C-1: Establish operational definitions of behavior ©
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Target Term: Operation Definition
Definition: An observable, measurable description of a target behavior.
Example in everyday context: You are having a disagreement with your significant other. They tell you that you are “emotionally unavailable”. You ask, “What does that mean?” They define “emotionally unavailable” as “not responding to them when they need to talk, ignoring their attempts for affection, and not providing them with any reassurance.”
Example in clinical context: A clinician is working with a client who takes off their clothes inappropriately. The clinician writes, “Disrobing is contextually inappropriate full or partial undress. It is defined as removal of clothing that results in exposed skin when compared to client’s dressed state (excluding the hands, feet, and head) AND occurs (a) in the presence of another person who is not a caregiver AND/OR (b) in an area of the house other than the bathroom or her bedroom, unless expressly directed to do so by a caregiver.”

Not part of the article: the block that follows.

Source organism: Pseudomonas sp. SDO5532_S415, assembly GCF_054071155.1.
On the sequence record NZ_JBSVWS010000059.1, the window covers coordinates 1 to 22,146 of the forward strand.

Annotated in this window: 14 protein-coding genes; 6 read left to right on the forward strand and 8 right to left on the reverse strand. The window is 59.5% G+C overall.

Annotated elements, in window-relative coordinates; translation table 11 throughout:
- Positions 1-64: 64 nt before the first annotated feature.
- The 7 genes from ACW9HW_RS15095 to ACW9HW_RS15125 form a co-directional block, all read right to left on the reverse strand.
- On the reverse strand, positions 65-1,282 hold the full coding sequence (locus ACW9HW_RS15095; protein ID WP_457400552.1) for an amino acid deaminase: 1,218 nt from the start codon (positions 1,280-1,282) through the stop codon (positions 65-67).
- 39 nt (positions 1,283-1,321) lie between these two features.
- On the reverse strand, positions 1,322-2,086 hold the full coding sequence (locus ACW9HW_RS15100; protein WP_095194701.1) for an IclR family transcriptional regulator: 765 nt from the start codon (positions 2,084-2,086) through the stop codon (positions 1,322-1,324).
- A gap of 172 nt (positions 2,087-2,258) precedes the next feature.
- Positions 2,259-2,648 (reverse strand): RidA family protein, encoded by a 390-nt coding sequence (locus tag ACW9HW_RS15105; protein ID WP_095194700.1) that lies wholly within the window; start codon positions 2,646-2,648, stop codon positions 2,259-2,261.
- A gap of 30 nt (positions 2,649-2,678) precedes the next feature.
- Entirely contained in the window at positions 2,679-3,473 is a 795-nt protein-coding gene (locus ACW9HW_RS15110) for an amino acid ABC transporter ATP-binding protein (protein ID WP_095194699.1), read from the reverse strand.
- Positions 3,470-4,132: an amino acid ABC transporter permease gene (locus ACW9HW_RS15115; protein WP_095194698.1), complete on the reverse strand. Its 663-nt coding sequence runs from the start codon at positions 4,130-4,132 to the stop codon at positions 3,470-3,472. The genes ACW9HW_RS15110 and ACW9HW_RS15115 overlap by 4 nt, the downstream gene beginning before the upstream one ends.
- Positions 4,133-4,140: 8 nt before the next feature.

Example in supervision/consultation context: A behavior analyst consulting for a company regarding employee performance defines productivity as “completing all assigned work tasks to criterion levels within an eight-hour work period.”
Why it matters: Operational definitions describe exactly what we are measuring. Without operational definitions, our ability to collect and analyze data would be extremely hindered. We need our definitions to be objective enough that multiple people could take the same data on the same behavior.